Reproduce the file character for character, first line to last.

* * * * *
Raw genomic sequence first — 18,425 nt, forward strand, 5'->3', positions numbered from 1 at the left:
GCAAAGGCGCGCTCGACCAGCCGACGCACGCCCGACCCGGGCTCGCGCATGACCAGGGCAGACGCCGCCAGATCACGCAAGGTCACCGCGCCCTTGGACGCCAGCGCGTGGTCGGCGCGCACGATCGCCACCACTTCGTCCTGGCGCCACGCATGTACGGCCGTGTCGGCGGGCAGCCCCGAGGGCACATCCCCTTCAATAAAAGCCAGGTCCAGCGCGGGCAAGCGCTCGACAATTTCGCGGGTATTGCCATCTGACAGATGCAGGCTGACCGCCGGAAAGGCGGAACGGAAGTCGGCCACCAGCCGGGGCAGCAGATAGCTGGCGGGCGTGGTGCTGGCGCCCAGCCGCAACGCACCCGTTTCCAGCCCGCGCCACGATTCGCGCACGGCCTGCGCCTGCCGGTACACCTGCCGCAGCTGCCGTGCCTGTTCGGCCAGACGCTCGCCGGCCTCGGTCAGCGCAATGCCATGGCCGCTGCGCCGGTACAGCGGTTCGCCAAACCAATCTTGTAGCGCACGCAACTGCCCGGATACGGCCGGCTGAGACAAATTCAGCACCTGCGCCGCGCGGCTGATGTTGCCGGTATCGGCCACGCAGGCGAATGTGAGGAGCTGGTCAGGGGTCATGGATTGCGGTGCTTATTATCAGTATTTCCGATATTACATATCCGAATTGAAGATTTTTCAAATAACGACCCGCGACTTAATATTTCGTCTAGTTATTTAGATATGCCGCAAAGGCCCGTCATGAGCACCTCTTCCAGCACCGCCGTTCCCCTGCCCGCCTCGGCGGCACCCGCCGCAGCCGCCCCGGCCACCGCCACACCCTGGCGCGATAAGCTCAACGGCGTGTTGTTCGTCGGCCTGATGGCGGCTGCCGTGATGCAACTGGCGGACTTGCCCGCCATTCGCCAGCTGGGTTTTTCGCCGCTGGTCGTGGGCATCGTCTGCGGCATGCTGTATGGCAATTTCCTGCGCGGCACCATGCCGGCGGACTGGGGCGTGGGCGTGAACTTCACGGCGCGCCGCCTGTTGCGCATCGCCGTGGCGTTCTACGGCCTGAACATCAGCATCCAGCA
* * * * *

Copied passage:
Raw genomic sequence first — 18,425 nt, forward strand, 5'->3', positions numbered from 1 at the left:
GCAAAGGCGCGCTCGACCAGCCGACGCACGCCCGACCCGGGCTCGCGCATGACCAGGGCAGACGCCGCCAGATCACGCAAGGTCACCGCGCCCTTGGACGCCAGCGCGTGGTCGGCGCGCACGATCGCCACCACTTCGTCCTGGCGCCACGCATGTACGGCCGTGTCGGCGGGCAGCCCCGAGGGCACATCCCCTTCAATAAAAGCCAGGTCCAGCGCGGGCAAGCGCTCGACAATTTCGCGGGTATTGCCATCTGACAGATGCAGGCTGACCGCCGGAAAGGCGGAACGGAAGTCGGCCACCAGCCGGGGCAGCAGATAGCTGGCGGGCGTGGTGCTGGCGCCCAGCCGCAACGCACCCGTTTCCAGCCCGCGCCACGATTCGCGCACGGCCTGCGCCTGCCGGTACACCTGCCGCAGCTGCCGTGCCTGTTCGGCCAGACGCTCGCCGGCCTCGGTCAGCGCAATGCCATGGCCGCTGCGCCGGTACAGCGGTTCGCCAAACCAATCTTGTAGCGCACGCAACTGCCCGGATACGGCCGGCTGAGACAAATTCAGCACCTGCGCCGCGCGGCTGATGTTGCCGGTATCGGCCACGCAGGCGAATGTGAGGAGCTGGTCAGGGGTCATGGATTGCGGTGCTTATTATCAGTATTTCCGATATTACATATCCGAATTGAAGATTTTTCAAATAACGACCCGCGACTTAATATTTCGTCTAGTTATTTAGATATGCCGCAAAGGCCCGTCATGAGCACCTCTTCCAGCACCGCCGTTCCCCTGCCCGCCTCGGCGGCACCCGCCGCAGCCGCCCCGGCCACCGCCACACCCTGGCGCGATAAGCTCAACGGCGTGTTGTTCGTCGGCCTGATGGCGGCTGCCGTGATGCAACTGGCGGACTTGCCCGCCATTCGCCAGCTGGGTTTTTCGCCGCTGGTCGTGGGCATCGTCTGCGGCATGCTGTATGGCAATTTCCTGCGCGGCACCATGCCGGCGGACTGGGGCGTGGGCGTGAACTTCACGGCGCGCCGCCTGTTGCGCATCGCCGTGGCGTTCTACGGCCTGAACATCAGCATCCAGCA